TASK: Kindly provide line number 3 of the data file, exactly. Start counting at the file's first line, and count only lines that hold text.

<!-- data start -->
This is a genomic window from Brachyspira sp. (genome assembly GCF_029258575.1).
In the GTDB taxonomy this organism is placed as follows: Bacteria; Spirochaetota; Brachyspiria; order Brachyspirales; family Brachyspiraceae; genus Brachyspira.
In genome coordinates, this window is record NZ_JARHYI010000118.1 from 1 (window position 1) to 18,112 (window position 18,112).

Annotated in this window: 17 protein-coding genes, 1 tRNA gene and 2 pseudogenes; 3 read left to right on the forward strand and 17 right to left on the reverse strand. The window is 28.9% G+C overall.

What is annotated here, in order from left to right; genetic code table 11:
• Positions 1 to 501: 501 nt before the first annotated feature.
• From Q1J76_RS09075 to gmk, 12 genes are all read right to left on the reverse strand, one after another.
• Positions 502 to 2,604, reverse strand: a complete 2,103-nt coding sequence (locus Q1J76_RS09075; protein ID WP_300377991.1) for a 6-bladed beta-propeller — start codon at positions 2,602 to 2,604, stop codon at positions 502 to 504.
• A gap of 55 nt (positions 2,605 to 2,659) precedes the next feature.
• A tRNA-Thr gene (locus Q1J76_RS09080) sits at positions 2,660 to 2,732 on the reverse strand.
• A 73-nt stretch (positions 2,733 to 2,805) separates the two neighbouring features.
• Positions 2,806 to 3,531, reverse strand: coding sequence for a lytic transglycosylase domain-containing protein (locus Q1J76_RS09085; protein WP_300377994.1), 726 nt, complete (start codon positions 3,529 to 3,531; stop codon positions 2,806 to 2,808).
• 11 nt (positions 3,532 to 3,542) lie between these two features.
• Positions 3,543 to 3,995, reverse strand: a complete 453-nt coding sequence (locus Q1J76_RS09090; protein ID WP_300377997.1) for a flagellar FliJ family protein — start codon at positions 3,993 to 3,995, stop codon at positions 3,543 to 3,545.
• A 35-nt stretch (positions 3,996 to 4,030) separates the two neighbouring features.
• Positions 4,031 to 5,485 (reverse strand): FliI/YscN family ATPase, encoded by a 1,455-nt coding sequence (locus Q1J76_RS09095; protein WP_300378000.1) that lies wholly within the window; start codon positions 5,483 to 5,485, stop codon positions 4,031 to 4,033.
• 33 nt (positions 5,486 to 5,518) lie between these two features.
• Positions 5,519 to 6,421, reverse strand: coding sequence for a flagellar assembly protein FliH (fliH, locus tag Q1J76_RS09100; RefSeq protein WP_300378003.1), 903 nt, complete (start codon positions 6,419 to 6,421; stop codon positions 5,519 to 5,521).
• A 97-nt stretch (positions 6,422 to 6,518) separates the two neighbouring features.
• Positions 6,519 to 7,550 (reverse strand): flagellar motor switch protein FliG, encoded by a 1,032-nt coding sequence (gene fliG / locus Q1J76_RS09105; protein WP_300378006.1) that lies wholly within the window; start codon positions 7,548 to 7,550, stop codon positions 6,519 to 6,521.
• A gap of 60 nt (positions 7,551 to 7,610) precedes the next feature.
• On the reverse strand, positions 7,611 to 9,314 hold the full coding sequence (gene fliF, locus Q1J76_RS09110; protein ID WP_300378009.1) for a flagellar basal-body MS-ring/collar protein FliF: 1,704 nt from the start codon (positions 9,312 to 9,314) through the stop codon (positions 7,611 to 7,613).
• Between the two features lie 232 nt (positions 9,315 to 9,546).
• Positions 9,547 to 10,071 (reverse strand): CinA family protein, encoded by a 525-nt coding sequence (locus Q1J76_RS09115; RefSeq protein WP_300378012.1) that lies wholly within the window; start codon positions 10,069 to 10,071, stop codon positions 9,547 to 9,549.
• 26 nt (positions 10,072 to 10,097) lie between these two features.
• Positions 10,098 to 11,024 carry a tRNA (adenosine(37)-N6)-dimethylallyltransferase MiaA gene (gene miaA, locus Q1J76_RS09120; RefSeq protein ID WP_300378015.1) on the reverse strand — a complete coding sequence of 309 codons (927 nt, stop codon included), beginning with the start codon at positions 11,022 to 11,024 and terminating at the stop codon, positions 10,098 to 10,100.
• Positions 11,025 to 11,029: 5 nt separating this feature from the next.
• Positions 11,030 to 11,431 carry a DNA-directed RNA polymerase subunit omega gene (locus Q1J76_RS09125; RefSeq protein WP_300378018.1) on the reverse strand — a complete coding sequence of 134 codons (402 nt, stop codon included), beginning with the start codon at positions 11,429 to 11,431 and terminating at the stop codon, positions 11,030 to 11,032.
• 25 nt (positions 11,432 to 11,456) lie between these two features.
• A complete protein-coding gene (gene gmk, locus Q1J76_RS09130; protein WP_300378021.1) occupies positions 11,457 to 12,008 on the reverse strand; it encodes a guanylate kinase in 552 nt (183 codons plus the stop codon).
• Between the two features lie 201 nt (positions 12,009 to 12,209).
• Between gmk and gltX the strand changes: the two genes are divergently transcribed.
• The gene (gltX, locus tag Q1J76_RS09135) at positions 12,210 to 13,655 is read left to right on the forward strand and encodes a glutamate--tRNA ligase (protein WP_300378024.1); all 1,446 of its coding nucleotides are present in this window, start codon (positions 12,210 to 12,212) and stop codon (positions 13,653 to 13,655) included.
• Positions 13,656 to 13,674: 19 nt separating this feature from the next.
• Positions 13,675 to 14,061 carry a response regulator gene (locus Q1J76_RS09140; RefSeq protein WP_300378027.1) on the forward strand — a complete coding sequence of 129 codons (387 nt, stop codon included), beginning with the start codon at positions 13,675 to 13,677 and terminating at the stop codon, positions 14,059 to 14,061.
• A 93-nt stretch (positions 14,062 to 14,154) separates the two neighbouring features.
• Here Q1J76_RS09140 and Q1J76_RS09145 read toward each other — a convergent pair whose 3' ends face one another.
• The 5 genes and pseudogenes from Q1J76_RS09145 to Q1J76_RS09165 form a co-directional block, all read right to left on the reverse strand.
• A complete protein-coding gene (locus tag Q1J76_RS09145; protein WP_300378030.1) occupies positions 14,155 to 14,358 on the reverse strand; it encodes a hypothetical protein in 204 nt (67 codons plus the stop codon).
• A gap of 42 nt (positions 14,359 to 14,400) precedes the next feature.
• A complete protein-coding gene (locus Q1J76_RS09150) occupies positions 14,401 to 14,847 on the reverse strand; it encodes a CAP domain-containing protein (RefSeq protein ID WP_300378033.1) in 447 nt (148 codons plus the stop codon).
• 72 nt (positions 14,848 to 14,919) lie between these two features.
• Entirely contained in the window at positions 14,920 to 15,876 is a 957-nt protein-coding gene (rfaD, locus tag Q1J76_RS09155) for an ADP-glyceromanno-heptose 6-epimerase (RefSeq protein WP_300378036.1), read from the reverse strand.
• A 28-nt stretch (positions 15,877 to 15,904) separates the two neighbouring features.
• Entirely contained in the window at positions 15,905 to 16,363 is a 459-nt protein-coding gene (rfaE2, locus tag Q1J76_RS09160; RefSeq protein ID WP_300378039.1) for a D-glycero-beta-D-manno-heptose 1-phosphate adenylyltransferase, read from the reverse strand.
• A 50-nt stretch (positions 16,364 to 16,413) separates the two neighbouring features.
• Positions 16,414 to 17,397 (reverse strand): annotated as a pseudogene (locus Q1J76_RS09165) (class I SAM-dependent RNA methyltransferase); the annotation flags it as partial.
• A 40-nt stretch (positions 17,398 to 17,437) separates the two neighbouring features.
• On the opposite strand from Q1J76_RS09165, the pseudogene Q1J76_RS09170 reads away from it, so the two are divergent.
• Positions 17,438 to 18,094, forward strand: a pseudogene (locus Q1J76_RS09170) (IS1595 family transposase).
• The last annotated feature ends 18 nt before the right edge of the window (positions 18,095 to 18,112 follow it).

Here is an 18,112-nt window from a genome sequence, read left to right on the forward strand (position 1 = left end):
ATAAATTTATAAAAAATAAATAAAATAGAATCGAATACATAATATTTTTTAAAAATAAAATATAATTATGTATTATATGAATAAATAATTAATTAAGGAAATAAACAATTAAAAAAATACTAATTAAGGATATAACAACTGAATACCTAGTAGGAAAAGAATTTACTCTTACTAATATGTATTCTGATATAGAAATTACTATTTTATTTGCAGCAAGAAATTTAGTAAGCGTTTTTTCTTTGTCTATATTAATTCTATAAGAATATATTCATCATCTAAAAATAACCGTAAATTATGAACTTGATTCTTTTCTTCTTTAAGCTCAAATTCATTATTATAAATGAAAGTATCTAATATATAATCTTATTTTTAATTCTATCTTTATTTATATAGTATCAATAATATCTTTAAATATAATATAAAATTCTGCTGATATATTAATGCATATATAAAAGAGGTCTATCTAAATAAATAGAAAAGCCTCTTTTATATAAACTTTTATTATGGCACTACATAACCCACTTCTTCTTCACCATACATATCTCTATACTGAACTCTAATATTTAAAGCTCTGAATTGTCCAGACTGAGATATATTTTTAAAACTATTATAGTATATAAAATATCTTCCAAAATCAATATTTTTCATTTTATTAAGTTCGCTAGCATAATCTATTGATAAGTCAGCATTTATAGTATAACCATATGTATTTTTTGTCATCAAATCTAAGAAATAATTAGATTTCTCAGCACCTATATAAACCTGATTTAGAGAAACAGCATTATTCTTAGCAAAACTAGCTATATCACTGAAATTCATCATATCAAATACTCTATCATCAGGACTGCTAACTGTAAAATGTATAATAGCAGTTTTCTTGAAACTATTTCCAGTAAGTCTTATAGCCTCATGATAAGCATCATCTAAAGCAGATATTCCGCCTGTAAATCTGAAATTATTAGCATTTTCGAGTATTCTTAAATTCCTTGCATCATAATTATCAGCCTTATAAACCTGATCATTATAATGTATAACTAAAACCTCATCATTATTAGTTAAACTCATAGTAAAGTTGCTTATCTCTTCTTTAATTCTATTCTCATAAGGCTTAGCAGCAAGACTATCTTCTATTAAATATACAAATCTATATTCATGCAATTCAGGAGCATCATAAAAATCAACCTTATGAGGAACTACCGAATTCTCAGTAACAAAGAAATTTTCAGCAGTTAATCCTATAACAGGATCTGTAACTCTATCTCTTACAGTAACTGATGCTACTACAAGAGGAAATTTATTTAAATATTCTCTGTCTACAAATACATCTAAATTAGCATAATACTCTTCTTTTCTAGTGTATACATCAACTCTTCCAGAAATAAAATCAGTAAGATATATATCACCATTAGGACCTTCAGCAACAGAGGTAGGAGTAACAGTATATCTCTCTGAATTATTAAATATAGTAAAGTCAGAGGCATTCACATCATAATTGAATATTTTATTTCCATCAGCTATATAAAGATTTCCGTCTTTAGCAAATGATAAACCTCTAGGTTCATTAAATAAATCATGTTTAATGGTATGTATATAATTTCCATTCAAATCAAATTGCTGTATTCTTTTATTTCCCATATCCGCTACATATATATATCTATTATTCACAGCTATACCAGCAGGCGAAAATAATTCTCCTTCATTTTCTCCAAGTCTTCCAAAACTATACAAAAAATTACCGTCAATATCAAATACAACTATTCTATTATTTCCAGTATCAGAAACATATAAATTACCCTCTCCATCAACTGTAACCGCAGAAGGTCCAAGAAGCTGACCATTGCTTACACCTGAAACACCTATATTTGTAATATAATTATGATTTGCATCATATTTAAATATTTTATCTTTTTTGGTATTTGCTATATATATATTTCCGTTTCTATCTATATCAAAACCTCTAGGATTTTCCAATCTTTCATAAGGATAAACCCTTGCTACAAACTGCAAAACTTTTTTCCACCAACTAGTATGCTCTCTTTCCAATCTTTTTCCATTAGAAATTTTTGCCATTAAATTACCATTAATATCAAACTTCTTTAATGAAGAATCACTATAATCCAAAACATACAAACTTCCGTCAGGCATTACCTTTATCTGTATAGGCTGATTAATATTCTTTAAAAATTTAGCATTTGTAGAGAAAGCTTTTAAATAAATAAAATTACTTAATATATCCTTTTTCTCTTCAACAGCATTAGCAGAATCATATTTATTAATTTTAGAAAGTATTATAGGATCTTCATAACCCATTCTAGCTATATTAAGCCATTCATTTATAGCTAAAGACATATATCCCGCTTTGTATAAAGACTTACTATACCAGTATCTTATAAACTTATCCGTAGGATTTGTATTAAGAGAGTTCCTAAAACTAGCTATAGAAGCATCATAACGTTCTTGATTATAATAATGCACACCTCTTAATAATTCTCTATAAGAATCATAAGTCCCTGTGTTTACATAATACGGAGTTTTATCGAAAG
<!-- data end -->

In genome coordinates, this window is record NZ_JARHYI010000118.1 from 1 (window position 1) to 18,112 (window position 18,112).